Sonny Green, Found! One Soul Singer. He’s been hiding in plain sight for over 50 years on the Los Angeles soul scene, a man who can sing circles around just about anyone, but believe it or not has never made an album of his own. Until now. This is the kind of recording that can blow the mind apart. Sonny Green is like a working man’s Bobby “Blue” Bland, someone who knows how to drill down into a song and then use his gritty voice to push the whole thing into the outer limits. Born in Monroe, Louisiana, Green worked his way out to Los Angeles and in the late 1960s recorded a series of scintillating singles that raised some action but didn’t really get him past the front door. The great thing is that Sonny Green stuck to it, becoming a regular on the Southern California chitlin circuit and rounding up enough fans to stay above water. It’s not an easy life, but this man has been devoted to it so long it’s like second-nature to perform as if he’s on top of the world. Finally, with the assistance of the Little Village Foundation, Green has commandeered a recording studio with the kind of musicians on anyone’s A-list and brought the whole thing home. Whether it’s songs from the playbooks of Bland, Little Milton, Syl Johnson, Ted Taylor and, yes, Willie Nelson or more recent offerings, this soul singer makes them his own in the flash of an ear. He then heads off instantly to the promised land. Producer Kid Andersen knows the secret to getting this kind of music right is to keep things tight, and use tension as the secret weapon. Then, when it’s time to let the eagle fly, turn the singer loose. Which is exactly what Sonny Green excels at. His voice flies like an eagle on demand, and proves that soul music will surely live forever as long as he has anything to say about it. Burn, baby, burn.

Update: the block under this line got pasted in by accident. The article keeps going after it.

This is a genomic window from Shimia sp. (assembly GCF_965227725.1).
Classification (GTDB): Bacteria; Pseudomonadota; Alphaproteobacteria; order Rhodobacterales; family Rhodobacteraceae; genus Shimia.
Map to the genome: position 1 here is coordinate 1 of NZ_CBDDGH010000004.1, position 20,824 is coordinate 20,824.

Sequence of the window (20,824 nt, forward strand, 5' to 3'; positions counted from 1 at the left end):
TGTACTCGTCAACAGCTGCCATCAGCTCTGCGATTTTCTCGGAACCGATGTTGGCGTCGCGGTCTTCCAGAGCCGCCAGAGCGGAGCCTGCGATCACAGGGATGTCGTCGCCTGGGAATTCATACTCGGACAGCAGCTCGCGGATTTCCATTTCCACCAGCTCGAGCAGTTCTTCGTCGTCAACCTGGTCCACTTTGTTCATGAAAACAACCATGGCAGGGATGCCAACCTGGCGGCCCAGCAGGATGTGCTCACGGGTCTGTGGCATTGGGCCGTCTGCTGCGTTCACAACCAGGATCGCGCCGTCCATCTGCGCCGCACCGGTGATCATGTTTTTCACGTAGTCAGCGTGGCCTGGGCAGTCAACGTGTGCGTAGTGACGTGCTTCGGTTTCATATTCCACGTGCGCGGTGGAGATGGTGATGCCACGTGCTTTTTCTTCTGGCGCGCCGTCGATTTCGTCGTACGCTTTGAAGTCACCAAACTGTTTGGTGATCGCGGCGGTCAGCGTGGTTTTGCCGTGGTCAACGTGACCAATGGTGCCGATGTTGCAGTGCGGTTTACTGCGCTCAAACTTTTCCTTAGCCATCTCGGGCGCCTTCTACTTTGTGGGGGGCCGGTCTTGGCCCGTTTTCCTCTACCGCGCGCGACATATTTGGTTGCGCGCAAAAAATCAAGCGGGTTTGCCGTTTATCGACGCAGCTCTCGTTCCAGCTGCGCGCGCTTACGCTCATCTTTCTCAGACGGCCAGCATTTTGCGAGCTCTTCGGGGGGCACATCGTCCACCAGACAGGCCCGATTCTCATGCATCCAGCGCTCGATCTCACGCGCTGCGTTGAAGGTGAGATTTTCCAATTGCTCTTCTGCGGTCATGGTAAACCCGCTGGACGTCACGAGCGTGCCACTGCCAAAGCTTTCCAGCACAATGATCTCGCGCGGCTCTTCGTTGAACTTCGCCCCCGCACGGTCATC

Chris Hillman, Time Between: My Life As A Byrd, Burrito Brother and Beyond. In 1965 the Byrds split open the American rock scene like a two-ton hammer. Their soaring version of Bob Dylan’s “Mr. Tambourine Man” started a fire in the States that hasn’t stopped yet. Of course, the band’s frontline of Gene Clark, Jim/Roger McGuinn and David Crosby got all the attention, but it turns out bassist/vocalist Chris Hillman helped light the fuse both musically and spiritually. Hillman was a total musician, going back to his days performing bluegrass in San Diego as a teenager. And post-Byrds, he has lived an illustrious career in the Flying Burrito Brothers, Desert Rose Band and more. This autobiography is a wow-inducing memoir of life inside that incredible musical ride, and shows not only how it happened, but also why. Chris Hillman was born to play music is the most direct answer to any questions about his achievements, and the way he tells his own story is like an American fairy tale of sonic delights. Even when the train jumps the tracks, like it did in the almost-glory days of the Flying Burrito Brothers with challenged frontman Gram Parsons hitting the skids, Hillman is able to take the long view and stay on the good foot pushing forward. He may have started his high-profile life as the bassist in the Byrds, but he has always been so much more. It’s no wonder Tom Petty wanted to produce Hillman’s 2017 solo album, one of the last things Petty did before his early departure. This ably-written and undeniably fascinating tale of a still-running musical wonder is not to be missed. There will most likely be no more Chris Hillmans, but the good news is there’s still so much still to discover and delight in this supremely talented early Byrd’s life and times. Turn, turn, turn.